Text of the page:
Ever wondered what it’s like to write songs to fit within an established style? Is it a liberating or constraining pursuit? David Robinson sits down with PlanB and finds out…
The first incarnation of PlanB, the band, appeared on the Adelaide music scene way back in 1984. The group came into being after the splintering of soul exponents Del Webb Explosion, and very quickly established itself as a potent live act. Playing to appreciative audiences all over town, as well as in some of South Australia’s regional centres, PlanB quickly bedded down their sound as well as their act. They earned themselves support spots with such notaries as Sydney ska exponents Allnighters, The Models, Swanee, Eurogliders, Mondo Rock, Jon English, Invisible Mendez and Goanna. Interstate tours and independent single releases followed and in 1987, just as national success beckoned, the band split. How typical…
PlanB co-founder, mainstay and manager Peter “Sneaky Pete” Flierl takes up the story:
“There was certainly a generous degree of disappointment from a personal perspective, given the recent completion of both recording and filming our most commercially accessible number to that point. I think a few of the band members had simply tired of waiting for the band to make a wider impression and also, with a band that size, there are always musical differences. As in the case of so many bands, the timing of the split could certainly have been a lot better.”
In late 2008, after a generous hiatus spanning a couple of decades, Flierl started work on an ambitious project - putting the band back together. Attempting to locate and invite as many of the original members as possible, he made it clear to all that any new incarnation of the band would feature all of the musical hallmarks that were present in the original line-up. While restoring the original membership proved an impossible task, the freshness and soul of the 1980s PlanB has been revived and further developed.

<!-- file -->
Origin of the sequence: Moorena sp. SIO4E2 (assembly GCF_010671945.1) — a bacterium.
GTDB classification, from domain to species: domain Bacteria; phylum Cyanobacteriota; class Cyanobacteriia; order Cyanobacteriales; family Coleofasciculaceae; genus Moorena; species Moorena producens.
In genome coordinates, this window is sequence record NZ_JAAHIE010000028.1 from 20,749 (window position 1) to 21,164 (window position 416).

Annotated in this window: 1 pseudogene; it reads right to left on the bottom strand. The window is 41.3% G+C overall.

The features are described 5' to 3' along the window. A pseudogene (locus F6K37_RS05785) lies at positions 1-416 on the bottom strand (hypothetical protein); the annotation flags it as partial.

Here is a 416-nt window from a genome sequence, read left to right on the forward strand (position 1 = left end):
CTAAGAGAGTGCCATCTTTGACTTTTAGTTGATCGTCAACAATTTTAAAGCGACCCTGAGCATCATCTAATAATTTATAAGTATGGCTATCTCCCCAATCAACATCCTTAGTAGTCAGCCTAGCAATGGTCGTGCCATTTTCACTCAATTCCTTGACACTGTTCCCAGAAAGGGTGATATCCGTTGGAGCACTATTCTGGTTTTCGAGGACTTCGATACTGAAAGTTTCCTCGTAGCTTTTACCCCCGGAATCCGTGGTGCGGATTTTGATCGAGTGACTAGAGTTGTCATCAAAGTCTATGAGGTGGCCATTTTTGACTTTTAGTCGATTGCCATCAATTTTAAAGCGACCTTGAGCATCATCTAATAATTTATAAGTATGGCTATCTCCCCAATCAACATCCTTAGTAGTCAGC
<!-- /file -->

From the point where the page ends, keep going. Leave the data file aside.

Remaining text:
For the last couple of years, the band has been touring South-East Asia, specifically Cambodia and Vietnam. It has proven to be both a successful and enjoyable experience, and more touring in the region is planned. China and Thailand both offer opportunities to further expand PlanB’s horizons.
And it’s not just been about live performance. The band’s first single of 2010, Southern Delta, was released via the band’s internet site. The catchy track opens with a brass riff that wouldn’t be out of place on the first Dexys Midnight Runners’ LP, Searching for the Young Soul Rebels, and also features more soul-boy signature horn playing throughout.
Call Me, the second single, is a much more laid back, soulful track. A plaintive cry to an absent friend, borne out of the desperate isolation that accompanies lost love. It has a beautiful flow, despite a rather frantic musical interlude which allows the horn section to go a little bit mad for a few seconds.